As I and others have recently noted, if the Federal Communications Commission reclassifies broadband Internet access as a "telecommunications" service, broadband would automatically become subject to the federal Universal Service tax--currently 16.1%, or more than twice the highest state sales tax (California-7.5%), according to the Tax Foundation.
Erik Telford, writing in The Detroit News, has reached a similar conclusion.
U.S. wireline broadband revenue rose to $43 billion in 2012 from $41 billion in 2011, according to one estimate. "Total U.S. mobile data revenue hit $90 billion in 2013 and is expected to rise above $100 billion this year," according to another estimate. Assuming that the wireline and wireless broadband industries as a whole earn approximately $150 billion this year, the current 16.1% Universal Service Contribution Factor would generate over $24 billion in new revenue for government programs administered by the FCC if broadband were defined as a telecommunications service.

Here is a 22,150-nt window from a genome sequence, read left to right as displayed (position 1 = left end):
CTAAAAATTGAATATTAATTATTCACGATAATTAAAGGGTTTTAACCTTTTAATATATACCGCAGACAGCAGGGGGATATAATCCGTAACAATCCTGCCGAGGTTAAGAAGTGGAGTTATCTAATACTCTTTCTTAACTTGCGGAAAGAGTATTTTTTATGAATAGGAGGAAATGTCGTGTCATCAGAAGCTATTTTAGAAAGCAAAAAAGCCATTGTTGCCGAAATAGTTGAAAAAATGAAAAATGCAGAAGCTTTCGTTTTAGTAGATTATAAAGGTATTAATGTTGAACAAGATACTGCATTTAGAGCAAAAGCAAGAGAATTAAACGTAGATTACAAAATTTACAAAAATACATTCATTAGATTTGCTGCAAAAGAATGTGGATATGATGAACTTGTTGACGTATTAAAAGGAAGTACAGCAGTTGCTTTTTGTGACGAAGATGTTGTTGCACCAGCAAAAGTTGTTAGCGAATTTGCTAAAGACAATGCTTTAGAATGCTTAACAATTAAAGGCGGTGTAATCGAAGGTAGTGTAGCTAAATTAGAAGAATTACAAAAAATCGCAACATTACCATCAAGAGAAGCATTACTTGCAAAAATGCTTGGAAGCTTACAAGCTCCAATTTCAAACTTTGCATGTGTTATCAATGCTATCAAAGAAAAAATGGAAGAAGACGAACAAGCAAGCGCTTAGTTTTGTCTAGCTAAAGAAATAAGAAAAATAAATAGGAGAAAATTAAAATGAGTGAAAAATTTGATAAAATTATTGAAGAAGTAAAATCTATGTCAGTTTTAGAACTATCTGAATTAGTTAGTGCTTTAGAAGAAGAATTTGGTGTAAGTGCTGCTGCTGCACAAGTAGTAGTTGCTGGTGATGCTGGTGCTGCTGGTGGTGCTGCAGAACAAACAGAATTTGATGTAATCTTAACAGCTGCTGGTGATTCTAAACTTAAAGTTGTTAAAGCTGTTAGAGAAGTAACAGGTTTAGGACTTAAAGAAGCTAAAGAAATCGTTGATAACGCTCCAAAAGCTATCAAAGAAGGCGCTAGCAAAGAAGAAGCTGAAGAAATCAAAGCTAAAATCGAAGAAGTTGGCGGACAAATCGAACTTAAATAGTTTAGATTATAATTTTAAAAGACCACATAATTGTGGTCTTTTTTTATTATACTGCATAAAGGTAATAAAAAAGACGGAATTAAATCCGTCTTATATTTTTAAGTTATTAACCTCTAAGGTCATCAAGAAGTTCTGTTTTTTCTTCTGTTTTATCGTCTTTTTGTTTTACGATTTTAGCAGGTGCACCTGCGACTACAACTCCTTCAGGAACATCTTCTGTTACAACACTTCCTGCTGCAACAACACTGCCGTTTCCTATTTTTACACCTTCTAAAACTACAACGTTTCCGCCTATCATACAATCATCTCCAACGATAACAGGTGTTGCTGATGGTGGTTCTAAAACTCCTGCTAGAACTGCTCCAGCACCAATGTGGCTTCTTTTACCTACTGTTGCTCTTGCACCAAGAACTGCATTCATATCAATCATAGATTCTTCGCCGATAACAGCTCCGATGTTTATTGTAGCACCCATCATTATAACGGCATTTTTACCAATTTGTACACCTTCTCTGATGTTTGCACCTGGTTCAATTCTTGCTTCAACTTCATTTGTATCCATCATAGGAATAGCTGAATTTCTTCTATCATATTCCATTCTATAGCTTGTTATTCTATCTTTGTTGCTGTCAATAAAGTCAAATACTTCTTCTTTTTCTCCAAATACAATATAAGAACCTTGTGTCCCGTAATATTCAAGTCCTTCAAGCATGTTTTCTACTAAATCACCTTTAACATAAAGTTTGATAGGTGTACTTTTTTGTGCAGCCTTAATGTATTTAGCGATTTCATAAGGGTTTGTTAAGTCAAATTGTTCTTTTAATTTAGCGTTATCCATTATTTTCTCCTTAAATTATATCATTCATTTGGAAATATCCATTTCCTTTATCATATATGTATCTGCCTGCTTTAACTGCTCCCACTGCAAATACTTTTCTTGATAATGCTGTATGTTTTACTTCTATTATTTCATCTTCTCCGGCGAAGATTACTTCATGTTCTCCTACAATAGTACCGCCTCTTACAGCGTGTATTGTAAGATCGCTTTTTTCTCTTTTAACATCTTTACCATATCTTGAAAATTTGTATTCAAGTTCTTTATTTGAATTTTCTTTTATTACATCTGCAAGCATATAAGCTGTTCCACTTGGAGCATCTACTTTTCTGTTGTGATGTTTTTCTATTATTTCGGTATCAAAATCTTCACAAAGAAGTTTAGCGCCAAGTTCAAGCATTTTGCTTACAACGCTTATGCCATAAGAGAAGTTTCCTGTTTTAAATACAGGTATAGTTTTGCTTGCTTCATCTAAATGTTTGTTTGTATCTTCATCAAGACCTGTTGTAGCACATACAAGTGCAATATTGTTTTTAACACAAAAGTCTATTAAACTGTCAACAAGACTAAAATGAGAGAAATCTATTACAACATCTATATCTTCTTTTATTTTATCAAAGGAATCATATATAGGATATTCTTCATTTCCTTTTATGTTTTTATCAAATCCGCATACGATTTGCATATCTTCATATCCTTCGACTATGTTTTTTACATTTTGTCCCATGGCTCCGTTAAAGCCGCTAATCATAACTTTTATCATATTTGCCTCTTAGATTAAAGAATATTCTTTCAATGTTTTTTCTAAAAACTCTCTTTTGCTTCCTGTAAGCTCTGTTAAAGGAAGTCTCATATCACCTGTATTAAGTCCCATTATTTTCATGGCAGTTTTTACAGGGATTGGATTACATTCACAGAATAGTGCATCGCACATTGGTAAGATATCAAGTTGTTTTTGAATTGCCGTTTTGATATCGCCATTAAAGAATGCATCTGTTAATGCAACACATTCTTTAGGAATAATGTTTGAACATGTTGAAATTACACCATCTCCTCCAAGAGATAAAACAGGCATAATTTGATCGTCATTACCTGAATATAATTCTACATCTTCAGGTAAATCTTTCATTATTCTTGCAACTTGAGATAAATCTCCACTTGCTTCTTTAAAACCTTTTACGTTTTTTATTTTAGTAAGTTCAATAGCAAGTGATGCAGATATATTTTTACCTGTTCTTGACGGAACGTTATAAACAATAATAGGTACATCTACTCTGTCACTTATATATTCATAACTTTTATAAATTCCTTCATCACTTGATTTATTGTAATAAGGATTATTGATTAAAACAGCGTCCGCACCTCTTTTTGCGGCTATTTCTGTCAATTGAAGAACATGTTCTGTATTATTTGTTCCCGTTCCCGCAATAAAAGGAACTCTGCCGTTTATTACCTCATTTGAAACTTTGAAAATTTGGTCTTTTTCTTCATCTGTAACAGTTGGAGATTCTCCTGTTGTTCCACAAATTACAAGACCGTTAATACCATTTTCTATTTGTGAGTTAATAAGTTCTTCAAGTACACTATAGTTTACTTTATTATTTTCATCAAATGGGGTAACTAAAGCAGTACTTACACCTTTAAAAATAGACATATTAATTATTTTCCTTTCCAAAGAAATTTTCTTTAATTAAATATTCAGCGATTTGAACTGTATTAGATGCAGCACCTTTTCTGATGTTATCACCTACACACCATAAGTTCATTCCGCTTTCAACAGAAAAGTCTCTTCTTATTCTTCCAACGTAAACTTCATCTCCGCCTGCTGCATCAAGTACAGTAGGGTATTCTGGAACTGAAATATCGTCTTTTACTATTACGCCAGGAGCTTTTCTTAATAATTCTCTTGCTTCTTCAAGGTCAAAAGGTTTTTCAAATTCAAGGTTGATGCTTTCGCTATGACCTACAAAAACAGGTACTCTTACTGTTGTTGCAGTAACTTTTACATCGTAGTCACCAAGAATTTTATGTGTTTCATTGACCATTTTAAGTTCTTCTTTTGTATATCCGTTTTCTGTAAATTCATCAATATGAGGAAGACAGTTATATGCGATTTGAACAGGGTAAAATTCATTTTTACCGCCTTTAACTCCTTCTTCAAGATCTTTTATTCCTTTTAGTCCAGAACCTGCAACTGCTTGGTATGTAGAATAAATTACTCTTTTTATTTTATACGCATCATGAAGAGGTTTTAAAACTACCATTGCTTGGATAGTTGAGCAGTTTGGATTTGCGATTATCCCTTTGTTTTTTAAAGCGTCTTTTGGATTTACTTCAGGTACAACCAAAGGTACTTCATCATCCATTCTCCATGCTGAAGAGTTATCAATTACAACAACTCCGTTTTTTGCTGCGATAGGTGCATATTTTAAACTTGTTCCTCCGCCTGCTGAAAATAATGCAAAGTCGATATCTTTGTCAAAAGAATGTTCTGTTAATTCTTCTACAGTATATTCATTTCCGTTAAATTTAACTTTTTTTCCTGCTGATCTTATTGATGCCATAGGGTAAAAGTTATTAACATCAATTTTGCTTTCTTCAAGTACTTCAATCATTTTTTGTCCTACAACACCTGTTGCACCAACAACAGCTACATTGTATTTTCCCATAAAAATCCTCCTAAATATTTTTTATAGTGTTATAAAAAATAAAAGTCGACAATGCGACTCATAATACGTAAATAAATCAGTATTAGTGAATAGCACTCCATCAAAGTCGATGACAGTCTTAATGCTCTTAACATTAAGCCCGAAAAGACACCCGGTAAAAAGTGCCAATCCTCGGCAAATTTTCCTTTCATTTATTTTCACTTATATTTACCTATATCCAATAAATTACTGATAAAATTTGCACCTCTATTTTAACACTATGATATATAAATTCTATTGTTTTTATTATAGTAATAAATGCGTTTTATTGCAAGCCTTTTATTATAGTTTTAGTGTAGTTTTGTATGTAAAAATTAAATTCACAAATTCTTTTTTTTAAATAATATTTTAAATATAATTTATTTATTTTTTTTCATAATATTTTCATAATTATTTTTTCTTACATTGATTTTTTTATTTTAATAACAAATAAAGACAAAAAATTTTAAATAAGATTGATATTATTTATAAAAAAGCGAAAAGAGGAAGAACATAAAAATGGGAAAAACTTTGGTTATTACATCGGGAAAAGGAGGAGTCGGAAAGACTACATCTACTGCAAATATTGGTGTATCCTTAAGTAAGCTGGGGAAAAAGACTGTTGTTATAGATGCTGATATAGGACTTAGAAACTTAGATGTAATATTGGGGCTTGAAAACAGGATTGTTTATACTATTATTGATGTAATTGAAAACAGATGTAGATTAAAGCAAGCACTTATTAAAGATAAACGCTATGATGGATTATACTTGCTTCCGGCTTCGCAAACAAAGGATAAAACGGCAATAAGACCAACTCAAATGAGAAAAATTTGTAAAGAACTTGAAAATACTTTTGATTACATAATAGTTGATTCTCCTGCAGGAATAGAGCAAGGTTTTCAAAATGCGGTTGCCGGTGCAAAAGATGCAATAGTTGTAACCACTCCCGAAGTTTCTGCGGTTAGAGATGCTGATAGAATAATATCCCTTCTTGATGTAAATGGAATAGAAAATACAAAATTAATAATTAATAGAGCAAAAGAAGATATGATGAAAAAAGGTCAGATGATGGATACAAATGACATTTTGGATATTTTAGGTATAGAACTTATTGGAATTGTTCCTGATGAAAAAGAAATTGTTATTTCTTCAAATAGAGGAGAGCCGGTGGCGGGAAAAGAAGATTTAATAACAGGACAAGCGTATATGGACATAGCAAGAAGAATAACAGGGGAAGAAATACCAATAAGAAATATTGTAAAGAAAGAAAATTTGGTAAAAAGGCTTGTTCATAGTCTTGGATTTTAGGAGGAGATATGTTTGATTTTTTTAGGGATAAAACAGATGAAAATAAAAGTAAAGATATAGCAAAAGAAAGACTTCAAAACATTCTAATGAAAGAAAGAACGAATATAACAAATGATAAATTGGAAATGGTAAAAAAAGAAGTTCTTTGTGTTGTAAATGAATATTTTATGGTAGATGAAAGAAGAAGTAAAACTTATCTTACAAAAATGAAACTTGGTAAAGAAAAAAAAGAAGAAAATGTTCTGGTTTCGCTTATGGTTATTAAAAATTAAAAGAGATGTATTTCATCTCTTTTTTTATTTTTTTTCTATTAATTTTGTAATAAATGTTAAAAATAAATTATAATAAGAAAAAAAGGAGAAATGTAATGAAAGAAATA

The Census Bureau reports that there were approximately 90 million households with Internet use at home in 2012. Wireline broadband providers would have to collect approximately $89 from each one of those households in order to satisfy a 16.1% tax liability on earnings of $50 billion. There were over 117 million smartphone users over the age of 15 in 2011, according to the Census Bureau. Smartphones would account for the bulk of mobile data revenue. Mobile broadband providers would have to collect approximately $137 from each of those smartphone users to shoulder a tax liability of 16.1% on earnings of $100 billion.